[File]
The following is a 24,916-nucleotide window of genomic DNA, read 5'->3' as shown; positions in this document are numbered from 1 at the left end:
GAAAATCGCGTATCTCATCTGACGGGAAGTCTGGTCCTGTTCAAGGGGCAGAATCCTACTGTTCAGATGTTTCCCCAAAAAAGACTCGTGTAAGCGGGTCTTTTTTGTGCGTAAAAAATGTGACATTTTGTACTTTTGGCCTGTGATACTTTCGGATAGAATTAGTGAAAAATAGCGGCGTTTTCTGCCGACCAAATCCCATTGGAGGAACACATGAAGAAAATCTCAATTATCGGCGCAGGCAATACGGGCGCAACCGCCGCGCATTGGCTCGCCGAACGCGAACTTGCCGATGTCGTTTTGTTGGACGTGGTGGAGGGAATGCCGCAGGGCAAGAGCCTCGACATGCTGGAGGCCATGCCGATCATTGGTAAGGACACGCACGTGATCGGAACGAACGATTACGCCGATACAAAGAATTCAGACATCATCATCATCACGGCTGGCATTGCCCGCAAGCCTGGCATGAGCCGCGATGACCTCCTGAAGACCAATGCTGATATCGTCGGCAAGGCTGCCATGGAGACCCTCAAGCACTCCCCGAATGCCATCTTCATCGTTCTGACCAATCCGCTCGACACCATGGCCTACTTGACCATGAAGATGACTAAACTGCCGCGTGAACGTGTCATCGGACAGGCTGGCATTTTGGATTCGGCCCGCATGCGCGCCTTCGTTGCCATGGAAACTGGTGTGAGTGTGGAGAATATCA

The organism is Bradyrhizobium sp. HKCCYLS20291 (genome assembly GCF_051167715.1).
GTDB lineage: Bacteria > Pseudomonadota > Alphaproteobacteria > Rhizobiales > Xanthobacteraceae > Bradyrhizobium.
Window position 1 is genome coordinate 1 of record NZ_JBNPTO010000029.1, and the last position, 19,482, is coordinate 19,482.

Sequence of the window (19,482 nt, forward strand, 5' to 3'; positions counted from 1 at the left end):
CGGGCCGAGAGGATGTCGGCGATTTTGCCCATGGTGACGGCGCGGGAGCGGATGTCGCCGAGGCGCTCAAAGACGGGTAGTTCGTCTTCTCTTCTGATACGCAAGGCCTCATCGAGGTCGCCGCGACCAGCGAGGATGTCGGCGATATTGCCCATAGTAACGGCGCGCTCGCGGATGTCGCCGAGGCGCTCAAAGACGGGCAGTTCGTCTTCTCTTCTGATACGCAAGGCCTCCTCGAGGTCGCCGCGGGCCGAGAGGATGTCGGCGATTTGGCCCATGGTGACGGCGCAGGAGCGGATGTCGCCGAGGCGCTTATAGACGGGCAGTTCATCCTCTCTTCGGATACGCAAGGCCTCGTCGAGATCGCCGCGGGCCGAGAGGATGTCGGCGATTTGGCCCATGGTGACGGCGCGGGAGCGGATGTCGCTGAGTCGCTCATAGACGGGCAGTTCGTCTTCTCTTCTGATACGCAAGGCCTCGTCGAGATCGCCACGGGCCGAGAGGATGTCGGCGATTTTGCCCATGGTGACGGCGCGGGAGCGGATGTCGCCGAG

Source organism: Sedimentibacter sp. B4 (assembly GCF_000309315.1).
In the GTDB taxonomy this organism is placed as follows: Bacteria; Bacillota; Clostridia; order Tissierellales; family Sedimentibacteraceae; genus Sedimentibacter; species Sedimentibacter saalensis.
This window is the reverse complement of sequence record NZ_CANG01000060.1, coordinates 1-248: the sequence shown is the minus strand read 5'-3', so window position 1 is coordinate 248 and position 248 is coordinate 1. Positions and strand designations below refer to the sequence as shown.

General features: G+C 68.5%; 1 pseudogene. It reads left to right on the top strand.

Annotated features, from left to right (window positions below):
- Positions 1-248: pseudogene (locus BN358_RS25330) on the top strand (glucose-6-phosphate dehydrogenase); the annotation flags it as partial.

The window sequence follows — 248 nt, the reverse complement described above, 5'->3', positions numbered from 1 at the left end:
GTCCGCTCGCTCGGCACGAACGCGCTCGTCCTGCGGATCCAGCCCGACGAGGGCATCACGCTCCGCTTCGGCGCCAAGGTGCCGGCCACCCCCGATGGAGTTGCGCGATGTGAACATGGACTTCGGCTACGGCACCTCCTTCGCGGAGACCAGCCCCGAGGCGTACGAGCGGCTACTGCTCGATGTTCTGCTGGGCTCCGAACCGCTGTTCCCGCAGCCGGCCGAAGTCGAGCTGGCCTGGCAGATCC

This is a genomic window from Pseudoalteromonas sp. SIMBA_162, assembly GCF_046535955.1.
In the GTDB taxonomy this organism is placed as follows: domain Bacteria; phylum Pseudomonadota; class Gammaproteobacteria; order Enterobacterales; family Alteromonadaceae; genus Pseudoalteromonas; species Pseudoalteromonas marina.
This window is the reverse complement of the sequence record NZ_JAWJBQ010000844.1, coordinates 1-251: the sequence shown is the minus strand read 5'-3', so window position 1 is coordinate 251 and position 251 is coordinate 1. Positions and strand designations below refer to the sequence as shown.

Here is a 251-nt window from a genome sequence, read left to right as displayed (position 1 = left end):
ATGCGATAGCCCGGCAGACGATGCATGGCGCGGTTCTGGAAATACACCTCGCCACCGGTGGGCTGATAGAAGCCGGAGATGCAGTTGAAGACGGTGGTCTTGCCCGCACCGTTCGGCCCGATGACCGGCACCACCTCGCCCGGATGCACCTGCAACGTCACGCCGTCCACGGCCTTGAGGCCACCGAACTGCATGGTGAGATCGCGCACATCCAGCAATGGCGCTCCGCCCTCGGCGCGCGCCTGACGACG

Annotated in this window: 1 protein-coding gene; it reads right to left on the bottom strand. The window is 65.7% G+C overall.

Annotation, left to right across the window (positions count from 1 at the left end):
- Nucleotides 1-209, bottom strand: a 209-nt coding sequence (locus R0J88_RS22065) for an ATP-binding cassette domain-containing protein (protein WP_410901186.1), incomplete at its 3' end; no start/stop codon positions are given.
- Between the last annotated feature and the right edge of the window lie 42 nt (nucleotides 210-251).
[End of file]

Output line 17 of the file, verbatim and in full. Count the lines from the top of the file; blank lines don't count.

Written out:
In the GTDB taxonomy this organism is placed as follows: domain Bacteria; phylum Pseudomonadota; class Gammaproteobacteria; order Enterobacterales; family Alteromonadaceae; genus Pseudoalteromonas; species Pseudoalteromonas marina.